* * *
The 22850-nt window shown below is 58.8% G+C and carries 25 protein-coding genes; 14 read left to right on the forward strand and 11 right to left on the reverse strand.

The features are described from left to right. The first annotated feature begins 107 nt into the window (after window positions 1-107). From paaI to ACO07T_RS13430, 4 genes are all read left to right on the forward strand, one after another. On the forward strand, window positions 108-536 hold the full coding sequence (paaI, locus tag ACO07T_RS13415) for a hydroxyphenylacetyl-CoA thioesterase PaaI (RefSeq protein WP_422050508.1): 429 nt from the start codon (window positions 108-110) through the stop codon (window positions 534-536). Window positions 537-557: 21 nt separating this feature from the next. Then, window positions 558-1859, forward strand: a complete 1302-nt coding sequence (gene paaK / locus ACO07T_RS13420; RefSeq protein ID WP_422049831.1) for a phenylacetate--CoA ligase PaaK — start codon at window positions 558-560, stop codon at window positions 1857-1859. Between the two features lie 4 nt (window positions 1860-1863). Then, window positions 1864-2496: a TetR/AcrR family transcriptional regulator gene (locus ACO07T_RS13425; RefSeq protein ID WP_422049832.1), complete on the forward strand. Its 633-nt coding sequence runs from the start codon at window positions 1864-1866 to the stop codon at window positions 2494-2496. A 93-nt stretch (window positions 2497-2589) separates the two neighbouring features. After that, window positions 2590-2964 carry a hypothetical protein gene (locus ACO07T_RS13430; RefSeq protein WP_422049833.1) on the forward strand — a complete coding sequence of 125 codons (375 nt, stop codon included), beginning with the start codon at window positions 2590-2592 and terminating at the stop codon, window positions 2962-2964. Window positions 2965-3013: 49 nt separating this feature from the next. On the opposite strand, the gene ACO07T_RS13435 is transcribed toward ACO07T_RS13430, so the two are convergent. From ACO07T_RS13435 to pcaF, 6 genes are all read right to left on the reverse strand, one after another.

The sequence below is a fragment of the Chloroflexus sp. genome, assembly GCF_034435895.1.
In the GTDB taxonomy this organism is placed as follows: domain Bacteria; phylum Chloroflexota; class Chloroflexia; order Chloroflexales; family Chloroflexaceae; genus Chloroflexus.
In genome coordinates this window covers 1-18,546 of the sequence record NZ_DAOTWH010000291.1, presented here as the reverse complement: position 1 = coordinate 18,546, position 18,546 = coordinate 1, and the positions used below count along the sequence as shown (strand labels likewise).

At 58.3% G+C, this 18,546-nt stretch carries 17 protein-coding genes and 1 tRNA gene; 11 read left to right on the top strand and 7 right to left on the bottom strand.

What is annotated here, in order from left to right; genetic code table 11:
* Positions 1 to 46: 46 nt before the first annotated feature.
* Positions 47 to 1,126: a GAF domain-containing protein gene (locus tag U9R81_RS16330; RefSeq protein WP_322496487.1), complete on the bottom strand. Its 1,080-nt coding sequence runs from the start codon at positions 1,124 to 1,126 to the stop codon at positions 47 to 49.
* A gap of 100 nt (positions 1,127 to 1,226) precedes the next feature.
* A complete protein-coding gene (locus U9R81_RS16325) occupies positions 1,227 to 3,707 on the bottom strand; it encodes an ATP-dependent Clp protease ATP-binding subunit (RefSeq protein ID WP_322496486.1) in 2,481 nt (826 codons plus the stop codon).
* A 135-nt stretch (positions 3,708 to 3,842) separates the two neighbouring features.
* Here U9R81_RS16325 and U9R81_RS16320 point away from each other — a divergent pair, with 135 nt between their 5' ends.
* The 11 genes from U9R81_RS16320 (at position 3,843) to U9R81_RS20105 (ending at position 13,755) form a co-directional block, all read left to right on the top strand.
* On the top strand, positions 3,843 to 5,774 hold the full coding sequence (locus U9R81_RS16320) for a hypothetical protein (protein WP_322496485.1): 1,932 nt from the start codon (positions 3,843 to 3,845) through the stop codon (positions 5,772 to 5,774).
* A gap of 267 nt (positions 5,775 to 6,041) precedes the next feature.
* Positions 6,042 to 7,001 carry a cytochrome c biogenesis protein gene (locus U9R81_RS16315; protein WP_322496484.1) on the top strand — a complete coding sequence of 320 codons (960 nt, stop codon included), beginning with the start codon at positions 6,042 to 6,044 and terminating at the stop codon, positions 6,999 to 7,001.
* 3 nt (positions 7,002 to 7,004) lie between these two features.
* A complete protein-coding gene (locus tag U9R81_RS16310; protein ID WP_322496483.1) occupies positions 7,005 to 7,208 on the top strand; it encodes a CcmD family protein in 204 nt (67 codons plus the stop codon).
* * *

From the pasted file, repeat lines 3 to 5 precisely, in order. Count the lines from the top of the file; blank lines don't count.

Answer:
The sequence below is a fragment of the Chloroflexus sp. genome, assembly GCF_034435895.1.
In the GTDB taxonomy this organism is placed as follows: domain Bacteria; phylum Chloroflexota; class Chloroflexia; order Chloroflexales; family Chloroflexaceae; genus Chloroflexus.
In genome coordinates this window covers 1-18,546 of the sequence record NZ_DAOTWH010000291.1, presented here as the reverse complement: position 1 = coordinate 18,546, position 18,546 = coordinate 1, and the positions used below count along the sequence as shown (strand labels likewise).